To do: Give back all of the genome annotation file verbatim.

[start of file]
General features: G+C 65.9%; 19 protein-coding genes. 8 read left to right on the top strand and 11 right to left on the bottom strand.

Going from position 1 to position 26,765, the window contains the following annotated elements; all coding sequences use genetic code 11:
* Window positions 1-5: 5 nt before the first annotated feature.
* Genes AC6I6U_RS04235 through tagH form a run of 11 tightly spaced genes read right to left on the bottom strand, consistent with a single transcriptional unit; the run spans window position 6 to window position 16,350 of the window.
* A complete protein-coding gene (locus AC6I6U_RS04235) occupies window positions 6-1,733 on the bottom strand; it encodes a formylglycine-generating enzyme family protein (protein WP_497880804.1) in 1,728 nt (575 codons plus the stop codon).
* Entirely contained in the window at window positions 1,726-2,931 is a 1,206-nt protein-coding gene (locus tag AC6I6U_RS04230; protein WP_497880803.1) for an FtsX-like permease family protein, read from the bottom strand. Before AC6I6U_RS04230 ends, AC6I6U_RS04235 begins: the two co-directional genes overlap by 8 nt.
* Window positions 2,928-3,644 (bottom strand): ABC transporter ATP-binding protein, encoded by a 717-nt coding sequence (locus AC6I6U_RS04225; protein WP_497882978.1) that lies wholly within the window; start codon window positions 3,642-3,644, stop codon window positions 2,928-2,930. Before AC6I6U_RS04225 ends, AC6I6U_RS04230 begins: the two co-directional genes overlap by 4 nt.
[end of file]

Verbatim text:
General features: G+C 65.9%; 19 protein-coding genes. 8 read left to right on the top strand and 11 right to left on the bottom strand.

Going from position 1 to position 26,765, the window contains the following annotated elements; all coding sequences use genetic code 11:
* Window positions 1-5: 5 nt before the first annotated feature.
* Genes AC6I6U_RS04235 through tagH form a run of 11 tightly spaced genes read right to left on the bottom strand, consistent with a single transcriptional unit; the run spans window position 6 to window position 16,350 of the window.
* A complete protein-coding gene (locus AC6I6U_RS04235) occupies window positions 6-1,733 on the bottom strand; it encodes a formylglycine-generating enzyme family protein (protein WP_497880804.1) in 1,728 nt (575 codons plus the stop codon).
* Entirely contained in the window at window positions 1,726-2,931 is a 1,206-nt protein-coding gene (locus tag AC6I6U_RS04230; protein WP_497880803.1) for an FtsX-like permease family protein, read from the bottom strand. Before AC6I6U_RS04230 ends, AC6I6U_RS04235 begins: the two co-directional genes overlap by 8 nt.
* Window positions 2,928-3,644 (bottom strand): ABC transporter ATP-binding protein, encoded by a 717-nt coding sequence (locus AC6I6U_RS04225; protein WP_497882978.1) that lies wholly within the window; start codon window positions 3,642-3,644, stop codon window positions 2,928-2,930. Before AC6I6U_RS04225 ends, AC6I6U_RS04230 begins: the two co-directional genes overlap by 4 nt.